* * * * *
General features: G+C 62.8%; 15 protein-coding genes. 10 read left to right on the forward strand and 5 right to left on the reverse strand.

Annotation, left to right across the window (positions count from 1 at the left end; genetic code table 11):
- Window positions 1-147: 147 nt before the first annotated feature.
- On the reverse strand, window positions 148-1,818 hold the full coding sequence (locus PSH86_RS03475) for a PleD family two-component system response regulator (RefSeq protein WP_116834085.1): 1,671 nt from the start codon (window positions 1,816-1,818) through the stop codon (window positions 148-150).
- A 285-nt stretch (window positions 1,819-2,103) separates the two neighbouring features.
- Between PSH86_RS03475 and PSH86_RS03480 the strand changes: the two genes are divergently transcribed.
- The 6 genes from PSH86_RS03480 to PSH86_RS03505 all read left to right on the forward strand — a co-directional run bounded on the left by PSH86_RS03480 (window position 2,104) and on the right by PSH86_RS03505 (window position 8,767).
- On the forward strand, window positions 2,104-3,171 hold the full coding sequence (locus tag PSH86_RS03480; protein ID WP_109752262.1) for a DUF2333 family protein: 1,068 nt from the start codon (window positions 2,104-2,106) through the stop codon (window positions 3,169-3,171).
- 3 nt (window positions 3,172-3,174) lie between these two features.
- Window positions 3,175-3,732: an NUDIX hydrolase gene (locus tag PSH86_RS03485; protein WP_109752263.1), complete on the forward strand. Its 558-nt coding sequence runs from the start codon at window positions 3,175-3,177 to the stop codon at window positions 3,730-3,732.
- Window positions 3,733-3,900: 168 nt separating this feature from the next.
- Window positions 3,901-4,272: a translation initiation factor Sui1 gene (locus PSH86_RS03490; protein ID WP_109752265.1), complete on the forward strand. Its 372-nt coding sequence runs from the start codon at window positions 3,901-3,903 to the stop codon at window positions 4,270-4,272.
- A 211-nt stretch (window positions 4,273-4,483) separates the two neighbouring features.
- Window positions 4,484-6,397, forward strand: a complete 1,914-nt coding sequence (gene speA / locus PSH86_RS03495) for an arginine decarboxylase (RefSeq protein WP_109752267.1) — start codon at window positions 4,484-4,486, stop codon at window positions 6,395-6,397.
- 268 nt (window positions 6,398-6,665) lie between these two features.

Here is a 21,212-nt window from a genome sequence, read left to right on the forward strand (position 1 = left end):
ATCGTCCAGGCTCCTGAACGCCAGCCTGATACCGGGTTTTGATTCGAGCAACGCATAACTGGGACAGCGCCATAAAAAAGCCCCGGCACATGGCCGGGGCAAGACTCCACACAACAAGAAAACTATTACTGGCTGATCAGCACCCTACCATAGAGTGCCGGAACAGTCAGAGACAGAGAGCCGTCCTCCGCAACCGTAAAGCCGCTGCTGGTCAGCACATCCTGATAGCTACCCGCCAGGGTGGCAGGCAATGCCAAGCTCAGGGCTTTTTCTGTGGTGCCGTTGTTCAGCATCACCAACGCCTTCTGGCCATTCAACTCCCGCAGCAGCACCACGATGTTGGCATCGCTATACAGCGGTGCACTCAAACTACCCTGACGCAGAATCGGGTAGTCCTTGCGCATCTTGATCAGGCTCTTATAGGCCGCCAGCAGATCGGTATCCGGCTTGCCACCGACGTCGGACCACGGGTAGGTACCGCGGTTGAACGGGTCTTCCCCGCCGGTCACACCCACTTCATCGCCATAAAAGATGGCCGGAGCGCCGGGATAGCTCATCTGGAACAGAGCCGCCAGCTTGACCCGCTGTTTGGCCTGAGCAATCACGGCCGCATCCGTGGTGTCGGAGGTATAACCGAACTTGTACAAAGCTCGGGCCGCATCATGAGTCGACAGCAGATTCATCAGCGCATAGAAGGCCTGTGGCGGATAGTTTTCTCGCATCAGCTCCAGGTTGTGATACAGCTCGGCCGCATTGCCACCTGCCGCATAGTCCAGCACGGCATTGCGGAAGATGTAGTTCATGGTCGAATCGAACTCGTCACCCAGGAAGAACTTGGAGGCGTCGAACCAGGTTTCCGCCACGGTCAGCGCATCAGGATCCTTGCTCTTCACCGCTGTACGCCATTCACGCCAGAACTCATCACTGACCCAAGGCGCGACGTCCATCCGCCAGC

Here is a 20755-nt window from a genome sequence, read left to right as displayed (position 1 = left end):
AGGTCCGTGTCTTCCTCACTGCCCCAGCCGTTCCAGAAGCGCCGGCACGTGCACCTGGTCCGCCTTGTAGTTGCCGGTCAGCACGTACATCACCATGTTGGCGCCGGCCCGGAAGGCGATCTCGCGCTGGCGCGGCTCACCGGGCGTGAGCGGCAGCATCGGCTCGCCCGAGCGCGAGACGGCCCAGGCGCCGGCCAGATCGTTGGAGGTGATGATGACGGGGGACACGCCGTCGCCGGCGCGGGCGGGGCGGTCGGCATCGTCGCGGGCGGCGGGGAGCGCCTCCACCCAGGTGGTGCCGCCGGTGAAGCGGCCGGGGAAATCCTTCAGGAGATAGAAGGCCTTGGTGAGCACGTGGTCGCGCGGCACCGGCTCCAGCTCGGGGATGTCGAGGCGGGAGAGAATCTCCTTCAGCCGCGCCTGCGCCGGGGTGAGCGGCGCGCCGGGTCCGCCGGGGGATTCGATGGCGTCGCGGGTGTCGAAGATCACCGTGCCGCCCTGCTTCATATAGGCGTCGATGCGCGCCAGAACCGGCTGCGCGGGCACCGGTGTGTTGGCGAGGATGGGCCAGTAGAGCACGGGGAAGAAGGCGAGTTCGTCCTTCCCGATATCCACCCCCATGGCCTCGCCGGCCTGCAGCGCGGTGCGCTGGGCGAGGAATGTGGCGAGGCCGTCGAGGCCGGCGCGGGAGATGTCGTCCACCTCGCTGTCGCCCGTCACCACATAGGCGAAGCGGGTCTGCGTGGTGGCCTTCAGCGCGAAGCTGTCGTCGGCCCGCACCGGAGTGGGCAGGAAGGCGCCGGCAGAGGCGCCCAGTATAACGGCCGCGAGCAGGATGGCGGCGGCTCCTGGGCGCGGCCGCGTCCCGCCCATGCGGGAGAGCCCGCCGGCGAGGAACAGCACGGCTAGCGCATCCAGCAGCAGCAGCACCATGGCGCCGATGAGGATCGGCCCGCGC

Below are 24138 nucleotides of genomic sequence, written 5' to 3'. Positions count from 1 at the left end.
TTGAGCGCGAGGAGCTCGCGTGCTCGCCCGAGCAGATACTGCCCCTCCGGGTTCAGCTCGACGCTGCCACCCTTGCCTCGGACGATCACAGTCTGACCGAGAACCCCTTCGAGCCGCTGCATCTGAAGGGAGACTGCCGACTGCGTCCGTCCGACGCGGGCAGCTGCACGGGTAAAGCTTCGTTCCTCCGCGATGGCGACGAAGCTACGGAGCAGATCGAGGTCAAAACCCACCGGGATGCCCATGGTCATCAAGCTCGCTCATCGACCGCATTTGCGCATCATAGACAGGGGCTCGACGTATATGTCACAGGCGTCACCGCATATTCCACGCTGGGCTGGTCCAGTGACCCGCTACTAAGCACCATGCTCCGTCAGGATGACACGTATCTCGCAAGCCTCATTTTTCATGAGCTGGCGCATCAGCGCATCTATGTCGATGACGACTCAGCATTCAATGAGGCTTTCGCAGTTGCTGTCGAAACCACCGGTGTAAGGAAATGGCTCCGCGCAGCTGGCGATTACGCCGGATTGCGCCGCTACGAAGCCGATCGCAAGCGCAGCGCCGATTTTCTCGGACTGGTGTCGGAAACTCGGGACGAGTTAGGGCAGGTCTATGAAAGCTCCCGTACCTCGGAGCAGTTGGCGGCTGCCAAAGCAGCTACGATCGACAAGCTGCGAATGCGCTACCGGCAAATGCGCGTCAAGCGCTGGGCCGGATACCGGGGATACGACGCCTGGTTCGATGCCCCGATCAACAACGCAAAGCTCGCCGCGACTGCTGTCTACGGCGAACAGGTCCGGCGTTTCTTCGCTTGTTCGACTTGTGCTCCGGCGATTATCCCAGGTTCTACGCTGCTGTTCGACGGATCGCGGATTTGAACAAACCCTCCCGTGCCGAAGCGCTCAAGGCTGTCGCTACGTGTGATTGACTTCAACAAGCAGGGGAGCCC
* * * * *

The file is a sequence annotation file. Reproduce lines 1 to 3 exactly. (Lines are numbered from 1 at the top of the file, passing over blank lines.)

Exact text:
General features: G+C 62.8%; 15 protein-coding genes. 10 read left to right on the forward strand and 5 right to left on the reverse strand.

Annotation, left to right across the window (positions count from 1 at the left end; genetic code table 11):
- Window positions 1-147: 147 nt before the first annotated feature.